A mixing of spirits at Native American festival


The Leader-Herald

BROADALBIN – Whether it was “Amazing Grace” being played on traditional Native American instruments, Aztec dancers mingling with Iroquois, or a red-haired, blue-eyed Wolf Clan member dancing a “Fancy Shawl Dance,” everywhere at the fourth annual Spirit of the Wolf Native American Festival, there is a notion of diverse heritages mixing together.

Mixing is one of the founding principles of the Wolf Clan, a group of about 25 people descended from Native Americans with members concentrated in Fulton and Montgomery counties, said clan leader Betty “Chief Little Fox” Overrocker.

“We are a mix of different native peoples, a mix of different nations,” she said. “We come together to celebrate our different heritages and we put on this powwow and the festival every year to educate the people and also to meet new people.”

Organizers expect about 1,500 people in total will attend the two-day festival, which continues today with storytelling and guitar playing starting at 10 a.m. at Pine Park on Route 29.

“We’ve grown in attendance every year we’ve done this,” Overrocker said.

Wolf Clan charges a $5 entry fee for adults, but children are admitted free. The money raised from the entrance fees is donated to local charities such as North Country Wildlife, Feline Guardian Angels, exotic wildlife refuge Beyond Human and the American Legion Color Guard.

Some of the attractions at the festival include Native American dancers and dancing, as well as drum circle performers, native craft vendors, storytellers, a wildlife/exotic animal education show, a birds-of-prey show and food vendors. New to the festival this year are dancers from the Venture


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Crew 13 Scout group and two drum bands, Red Thunder Bear Drum and the award-winning Medicine Horse Singers.

Overrocker said many of the vendors and performers travel on a circuit of such festivals and powwows. Overrocker lives in Amsterdam and owns a jewelry business called “Handcrafted Native American Magnetic Jewelry & Crafts.” She said she attends festivals often.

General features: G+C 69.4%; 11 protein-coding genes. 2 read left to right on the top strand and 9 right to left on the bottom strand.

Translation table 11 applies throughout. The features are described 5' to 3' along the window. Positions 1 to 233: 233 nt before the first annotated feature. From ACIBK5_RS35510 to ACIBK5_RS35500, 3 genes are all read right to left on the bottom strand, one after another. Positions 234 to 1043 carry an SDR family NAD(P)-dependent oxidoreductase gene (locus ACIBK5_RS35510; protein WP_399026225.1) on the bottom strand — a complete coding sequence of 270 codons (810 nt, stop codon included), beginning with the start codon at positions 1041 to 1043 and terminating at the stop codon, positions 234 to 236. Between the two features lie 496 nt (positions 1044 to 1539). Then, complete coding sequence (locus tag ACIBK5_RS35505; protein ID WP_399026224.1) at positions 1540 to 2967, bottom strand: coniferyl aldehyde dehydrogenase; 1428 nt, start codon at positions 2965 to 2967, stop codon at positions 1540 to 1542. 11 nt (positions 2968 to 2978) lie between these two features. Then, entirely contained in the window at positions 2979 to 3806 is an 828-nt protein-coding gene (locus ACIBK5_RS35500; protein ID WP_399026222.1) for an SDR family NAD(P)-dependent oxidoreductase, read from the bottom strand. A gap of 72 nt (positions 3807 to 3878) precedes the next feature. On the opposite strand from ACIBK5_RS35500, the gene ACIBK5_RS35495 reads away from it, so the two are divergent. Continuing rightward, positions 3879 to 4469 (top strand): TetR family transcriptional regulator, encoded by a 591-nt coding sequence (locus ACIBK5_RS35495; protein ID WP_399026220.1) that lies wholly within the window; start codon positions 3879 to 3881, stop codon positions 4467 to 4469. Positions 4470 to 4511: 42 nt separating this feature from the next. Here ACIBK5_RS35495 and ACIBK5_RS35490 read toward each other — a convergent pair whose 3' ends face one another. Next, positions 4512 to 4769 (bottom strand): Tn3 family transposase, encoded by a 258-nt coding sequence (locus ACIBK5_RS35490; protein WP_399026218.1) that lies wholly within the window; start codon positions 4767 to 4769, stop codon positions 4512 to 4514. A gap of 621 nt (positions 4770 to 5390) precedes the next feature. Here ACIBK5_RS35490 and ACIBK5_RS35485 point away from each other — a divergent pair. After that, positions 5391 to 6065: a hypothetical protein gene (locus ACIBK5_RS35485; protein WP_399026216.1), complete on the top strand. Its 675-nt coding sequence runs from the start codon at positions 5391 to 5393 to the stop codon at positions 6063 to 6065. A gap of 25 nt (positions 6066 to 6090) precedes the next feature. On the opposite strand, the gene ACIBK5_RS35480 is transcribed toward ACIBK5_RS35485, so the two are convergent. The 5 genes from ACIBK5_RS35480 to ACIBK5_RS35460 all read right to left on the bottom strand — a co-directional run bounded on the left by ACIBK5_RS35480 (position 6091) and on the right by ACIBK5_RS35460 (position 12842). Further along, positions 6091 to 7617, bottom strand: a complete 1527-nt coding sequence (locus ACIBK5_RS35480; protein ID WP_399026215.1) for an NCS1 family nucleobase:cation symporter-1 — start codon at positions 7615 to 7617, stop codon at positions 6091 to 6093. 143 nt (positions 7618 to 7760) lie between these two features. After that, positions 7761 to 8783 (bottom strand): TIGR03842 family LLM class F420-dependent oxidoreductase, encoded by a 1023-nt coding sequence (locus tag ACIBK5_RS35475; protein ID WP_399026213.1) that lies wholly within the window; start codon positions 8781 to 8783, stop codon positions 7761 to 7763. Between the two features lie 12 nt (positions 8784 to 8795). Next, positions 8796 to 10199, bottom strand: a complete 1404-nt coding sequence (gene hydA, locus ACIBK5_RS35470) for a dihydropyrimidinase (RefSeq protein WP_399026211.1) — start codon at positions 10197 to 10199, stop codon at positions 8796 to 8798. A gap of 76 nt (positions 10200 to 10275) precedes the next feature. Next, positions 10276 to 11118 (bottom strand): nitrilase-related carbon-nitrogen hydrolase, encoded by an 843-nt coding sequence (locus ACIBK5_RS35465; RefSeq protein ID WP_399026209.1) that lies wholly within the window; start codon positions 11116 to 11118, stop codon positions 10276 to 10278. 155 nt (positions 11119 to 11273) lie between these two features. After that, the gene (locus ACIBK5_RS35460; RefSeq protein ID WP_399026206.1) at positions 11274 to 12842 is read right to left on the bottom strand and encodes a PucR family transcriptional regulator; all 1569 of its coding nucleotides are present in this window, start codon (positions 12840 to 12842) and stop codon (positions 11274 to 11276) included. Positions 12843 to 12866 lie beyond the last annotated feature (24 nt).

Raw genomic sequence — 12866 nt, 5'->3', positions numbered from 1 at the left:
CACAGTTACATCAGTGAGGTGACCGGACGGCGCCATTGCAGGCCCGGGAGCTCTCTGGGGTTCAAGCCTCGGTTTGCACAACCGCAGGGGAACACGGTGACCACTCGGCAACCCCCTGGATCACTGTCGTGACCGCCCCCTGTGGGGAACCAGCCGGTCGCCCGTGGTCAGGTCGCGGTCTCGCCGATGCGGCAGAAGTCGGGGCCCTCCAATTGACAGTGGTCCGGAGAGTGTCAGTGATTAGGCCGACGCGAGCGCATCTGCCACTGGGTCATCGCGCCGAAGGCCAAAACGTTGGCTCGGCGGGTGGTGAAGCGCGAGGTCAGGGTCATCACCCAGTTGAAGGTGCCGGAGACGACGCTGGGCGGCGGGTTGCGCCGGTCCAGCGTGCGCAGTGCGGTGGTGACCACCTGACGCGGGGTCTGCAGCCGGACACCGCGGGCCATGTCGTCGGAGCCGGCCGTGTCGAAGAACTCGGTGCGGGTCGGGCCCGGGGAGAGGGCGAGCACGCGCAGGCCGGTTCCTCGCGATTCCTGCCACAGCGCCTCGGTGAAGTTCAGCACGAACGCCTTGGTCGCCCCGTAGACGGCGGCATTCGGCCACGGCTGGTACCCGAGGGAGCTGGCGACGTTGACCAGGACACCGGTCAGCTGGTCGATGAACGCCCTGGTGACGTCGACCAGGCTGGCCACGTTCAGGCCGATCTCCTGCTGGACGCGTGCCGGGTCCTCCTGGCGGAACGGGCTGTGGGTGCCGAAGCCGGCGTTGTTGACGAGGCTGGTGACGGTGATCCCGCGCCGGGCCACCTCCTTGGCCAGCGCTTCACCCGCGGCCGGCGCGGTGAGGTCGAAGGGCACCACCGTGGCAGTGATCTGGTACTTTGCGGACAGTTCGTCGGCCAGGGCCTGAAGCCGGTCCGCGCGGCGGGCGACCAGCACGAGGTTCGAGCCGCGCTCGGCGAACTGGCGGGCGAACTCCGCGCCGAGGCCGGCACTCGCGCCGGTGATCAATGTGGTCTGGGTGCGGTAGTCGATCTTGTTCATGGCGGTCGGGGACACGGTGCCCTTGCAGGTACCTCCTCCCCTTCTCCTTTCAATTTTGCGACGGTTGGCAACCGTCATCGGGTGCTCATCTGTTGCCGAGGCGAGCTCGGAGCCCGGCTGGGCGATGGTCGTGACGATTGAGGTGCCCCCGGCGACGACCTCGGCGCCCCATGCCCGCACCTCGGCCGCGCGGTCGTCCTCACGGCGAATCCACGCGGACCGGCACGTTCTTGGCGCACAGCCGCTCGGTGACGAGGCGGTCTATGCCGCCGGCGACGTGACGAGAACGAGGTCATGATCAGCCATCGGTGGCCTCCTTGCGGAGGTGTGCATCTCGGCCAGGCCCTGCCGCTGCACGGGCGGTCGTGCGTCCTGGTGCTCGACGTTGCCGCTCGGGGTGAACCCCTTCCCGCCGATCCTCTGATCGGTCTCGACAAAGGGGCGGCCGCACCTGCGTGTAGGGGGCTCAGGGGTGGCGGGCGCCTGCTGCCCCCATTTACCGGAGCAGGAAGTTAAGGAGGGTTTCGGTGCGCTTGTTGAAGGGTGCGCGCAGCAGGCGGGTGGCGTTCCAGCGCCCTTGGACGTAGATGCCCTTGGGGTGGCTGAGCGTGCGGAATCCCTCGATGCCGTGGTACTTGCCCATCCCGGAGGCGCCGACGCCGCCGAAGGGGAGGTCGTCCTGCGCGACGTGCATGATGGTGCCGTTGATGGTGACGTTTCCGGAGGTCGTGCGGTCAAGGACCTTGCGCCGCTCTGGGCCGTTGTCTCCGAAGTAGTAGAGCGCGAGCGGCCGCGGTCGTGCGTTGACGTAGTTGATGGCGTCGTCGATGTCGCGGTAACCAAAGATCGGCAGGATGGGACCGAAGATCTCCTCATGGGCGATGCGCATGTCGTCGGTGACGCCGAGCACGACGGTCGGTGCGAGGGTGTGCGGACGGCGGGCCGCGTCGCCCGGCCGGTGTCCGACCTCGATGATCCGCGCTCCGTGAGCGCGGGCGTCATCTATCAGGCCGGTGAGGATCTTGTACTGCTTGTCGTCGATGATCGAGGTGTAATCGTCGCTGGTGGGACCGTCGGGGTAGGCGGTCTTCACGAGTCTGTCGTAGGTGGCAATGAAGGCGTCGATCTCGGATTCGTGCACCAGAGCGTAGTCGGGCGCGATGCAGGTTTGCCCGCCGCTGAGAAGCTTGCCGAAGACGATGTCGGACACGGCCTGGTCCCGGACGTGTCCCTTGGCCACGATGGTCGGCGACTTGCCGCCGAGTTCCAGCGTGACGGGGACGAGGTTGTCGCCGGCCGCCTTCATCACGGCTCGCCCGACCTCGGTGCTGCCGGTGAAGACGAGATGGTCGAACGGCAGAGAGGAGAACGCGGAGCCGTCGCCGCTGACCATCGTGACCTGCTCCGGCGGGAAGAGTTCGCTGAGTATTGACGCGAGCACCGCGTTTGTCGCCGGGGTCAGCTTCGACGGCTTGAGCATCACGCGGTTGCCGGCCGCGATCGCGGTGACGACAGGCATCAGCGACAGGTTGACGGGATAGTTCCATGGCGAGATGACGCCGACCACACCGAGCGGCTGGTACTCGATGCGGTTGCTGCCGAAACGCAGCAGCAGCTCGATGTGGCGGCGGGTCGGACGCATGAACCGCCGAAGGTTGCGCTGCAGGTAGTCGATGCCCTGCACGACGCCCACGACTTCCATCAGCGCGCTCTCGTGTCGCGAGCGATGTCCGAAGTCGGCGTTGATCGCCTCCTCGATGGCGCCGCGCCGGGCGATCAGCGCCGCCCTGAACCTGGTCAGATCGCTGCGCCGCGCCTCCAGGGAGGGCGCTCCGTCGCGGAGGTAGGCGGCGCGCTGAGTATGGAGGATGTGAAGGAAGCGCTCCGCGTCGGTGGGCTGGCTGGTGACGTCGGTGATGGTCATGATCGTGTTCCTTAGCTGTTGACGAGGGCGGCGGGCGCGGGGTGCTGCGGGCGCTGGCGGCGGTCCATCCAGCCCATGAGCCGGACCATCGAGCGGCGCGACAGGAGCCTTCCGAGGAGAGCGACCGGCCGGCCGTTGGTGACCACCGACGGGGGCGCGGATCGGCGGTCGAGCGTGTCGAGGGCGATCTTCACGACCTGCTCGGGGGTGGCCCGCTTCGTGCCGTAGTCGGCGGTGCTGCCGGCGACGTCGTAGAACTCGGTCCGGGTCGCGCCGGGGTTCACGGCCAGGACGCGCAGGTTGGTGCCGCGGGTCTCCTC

“You can find a different powwow going on just about every weekend of the year,” she said. “For most of the vendors here, this is their livelihood.”

Rosalynne White, Overrocker’s daughter, is both a craft vendor at the festival and a fancy shawl dancer. Traditional fancy shawl dancing features flowing leaps and spins; White’s version incorporates some modern music and tells the story of how a tornado destroyed her craft business earlier this year and how she has since rebuilt it.

“I’ve had a very trying year; this is how I’m getting it out. That’s why we’re going to dance this way and hopefully people will get it,” she said.

White is herself emblematic of the themes of the Spirit of the Wolf Native American Festival – she has Native American ancestry on both sides of her family from the Mohawk and Seneca tribes, but she gained red hair and blue eyes from her mix of English, German and Dutch ancestry. Her regalia at the festival included a shawl with embroidered butterflies.

“The fancy shawl is based on a butterfly’s movements, and for me the butterfly stands for transformation and freedom, so it was symbolic for me at the time that I made the shawl. When you dance, the dance is very flowing and uses very fancy footwork,” she said.

White said identifying with Native American culture for her is about being in touch with “Mother Earth.”

“Native is a feeling, not just a bloodline,” she said.

White’s partner in the fancy shawl dancing is Brooke Presley of Fonda. Her Native American name is “Walela,” which she said means hummingbird.

“Ever since I was a kid, I’ve just flown around the circle dancing,” she said. I’ve always been just really fast with a lot of energy.”